Planets align in the morning sky (w/ video)

May 10, 2011 By Dr. Tony Phillips

Have you ever woken up at the crack of dawn, shuffled to the kitchen counter for your first cup of joe, only to discover that you're out of coffee beans?

Cruel.

This week it's not a problem, because there's something to open your eyes even better than coffee. Four bright are aligning in the morning sky.

Look out any east-facing window about a half hour before . If you have a clear view of the , you'll see , Venus, Mars and clustered together in a patch of sky less than 10o wide. If you wanted to, you could hide them all behind your outstretched hand—but don't. The view is too good.

The best morning is May 11th, when Venus and Jupiter converge to form a tight pair only 1/2o apart. (Now you can hide them using no more than one finger.) Venus and Jupiter are so bright you might think you've witnessed a double supernova beaming through the morning twilight. But, no, it's just the two brightest planets in our own solar system.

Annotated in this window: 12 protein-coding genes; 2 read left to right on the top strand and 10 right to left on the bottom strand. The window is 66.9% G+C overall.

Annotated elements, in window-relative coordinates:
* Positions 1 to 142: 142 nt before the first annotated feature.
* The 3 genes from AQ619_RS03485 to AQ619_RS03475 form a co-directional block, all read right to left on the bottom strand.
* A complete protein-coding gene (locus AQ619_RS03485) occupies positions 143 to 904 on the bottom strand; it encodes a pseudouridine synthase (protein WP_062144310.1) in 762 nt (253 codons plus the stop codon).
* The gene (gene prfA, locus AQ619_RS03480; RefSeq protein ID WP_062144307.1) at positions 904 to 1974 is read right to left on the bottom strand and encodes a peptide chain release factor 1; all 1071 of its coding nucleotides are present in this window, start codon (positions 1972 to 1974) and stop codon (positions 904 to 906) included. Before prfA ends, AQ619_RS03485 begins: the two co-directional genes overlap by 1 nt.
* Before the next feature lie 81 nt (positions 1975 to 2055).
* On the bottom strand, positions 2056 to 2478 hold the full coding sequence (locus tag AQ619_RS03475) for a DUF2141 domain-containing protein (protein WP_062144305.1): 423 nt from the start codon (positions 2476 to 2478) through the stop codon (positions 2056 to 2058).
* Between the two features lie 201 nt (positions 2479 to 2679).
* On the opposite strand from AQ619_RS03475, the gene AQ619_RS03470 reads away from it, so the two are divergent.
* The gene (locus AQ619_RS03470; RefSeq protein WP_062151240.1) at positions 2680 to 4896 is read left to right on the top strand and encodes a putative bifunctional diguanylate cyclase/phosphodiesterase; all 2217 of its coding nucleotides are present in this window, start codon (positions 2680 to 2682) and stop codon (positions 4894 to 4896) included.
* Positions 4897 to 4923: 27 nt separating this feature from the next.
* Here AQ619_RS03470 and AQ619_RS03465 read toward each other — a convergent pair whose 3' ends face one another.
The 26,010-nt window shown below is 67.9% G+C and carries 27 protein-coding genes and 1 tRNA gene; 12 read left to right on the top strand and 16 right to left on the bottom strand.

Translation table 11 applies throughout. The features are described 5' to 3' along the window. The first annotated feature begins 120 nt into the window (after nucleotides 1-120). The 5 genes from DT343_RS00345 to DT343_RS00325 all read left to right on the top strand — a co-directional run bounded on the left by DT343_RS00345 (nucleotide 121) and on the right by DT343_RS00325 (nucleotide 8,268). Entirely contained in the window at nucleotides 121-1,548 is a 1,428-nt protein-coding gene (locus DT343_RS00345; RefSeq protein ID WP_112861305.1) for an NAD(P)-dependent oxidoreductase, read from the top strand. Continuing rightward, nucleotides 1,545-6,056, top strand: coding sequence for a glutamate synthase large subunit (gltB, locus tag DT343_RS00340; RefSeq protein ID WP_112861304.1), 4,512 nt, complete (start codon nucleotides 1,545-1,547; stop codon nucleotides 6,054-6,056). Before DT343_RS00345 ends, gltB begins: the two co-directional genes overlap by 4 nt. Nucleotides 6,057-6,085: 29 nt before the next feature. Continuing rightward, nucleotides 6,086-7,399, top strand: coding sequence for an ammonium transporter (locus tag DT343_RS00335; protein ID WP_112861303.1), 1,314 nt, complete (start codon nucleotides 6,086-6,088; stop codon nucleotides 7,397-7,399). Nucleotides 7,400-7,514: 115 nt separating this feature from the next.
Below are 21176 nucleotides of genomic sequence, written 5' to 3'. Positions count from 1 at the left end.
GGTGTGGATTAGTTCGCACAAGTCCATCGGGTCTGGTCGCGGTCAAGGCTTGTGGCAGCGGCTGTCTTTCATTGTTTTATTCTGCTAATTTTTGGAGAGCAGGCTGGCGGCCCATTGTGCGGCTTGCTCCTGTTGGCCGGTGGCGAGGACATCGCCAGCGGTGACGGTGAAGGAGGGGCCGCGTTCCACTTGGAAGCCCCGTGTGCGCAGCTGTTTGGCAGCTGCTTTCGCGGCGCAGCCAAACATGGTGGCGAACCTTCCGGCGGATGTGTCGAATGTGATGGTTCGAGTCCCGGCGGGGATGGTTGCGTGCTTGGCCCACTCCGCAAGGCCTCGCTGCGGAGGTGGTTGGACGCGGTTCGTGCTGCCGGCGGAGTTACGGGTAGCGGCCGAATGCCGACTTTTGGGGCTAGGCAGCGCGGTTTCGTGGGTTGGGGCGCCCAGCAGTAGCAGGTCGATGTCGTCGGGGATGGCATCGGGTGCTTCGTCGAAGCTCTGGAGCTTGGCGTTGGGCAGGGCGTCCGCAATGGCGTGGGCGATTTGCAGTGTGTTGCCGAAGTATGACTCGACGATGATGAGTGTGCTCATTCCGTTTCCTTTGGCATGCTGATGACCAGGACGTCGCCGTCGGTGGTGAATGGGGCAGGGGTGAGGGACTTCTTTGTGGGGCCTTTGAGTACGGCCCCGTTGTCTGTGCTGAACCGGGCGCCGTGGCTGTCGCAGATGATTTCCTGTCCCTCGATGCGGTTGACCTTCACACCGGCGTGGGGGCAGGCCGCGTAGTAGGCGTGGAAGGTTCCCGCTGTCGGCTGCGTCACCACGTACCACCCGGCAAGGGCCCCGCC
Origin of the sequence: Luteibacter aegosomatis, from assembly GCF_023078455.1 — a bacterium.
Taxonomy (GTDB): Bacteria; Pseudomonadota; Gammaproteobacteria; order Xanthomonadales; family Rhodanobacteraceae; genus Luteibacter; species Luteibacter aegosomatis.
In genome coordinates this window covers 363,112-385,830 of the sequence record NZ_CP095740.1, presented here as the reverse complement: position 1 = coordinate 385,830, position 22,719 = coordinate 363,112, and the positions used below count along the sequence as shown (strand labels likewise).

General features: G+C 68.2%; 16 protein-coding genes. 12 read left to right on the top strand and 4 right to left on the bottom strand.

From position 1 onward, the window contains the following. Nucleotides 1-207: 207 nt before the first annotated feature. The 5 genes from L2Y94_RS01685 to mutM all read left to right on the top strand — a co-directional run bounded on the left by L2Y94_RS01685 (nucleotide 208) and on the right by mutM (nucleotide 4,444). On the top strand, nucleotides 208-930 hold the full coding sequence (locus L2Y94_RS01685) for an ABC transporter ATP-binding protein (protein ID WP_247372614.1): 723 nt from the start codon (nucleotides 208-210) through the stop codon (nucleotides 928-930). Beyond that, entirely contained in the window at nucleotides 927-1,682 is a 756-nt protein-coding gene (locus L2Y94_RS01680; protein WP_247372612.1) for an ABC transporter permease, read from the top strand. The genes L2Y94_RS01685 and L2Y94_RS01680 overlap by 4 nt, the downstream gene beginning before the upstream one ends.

Keep an eye on Venus in particular. As the sun rises and the sky fills with morning blue, the Goddess of Love does not fade away. You can actually see Venus in broad daylight if you know where to look.

This video is not supported by your browser at this time.

May 11th is just the beginning. Throughout the month, the quartet of worlds will rearrange themselves on a daily basis, forming different shapes in the pre-dawn sky.

On May 13th, for instance, Mercury, Venus and Jupiter form a bright celestial triangle--almost equilateral. It's a geometry lesson before breakfast. On May 20th, a new triangle will appear. This time the vertices are Mars, Venus, and Mercury. Observing tip: Mars is not as bright as the others. Binoculars may be required to help you find and fully appreciate the red planet in morning twilight.

The show comes to an end on May 30th when an exquisite crescent Moon joins the four planets for a Grand Finale--five heavenly lights dotting the eastern all at once.

What a way to begin the day.

Explore further: ESA image: The gold standard

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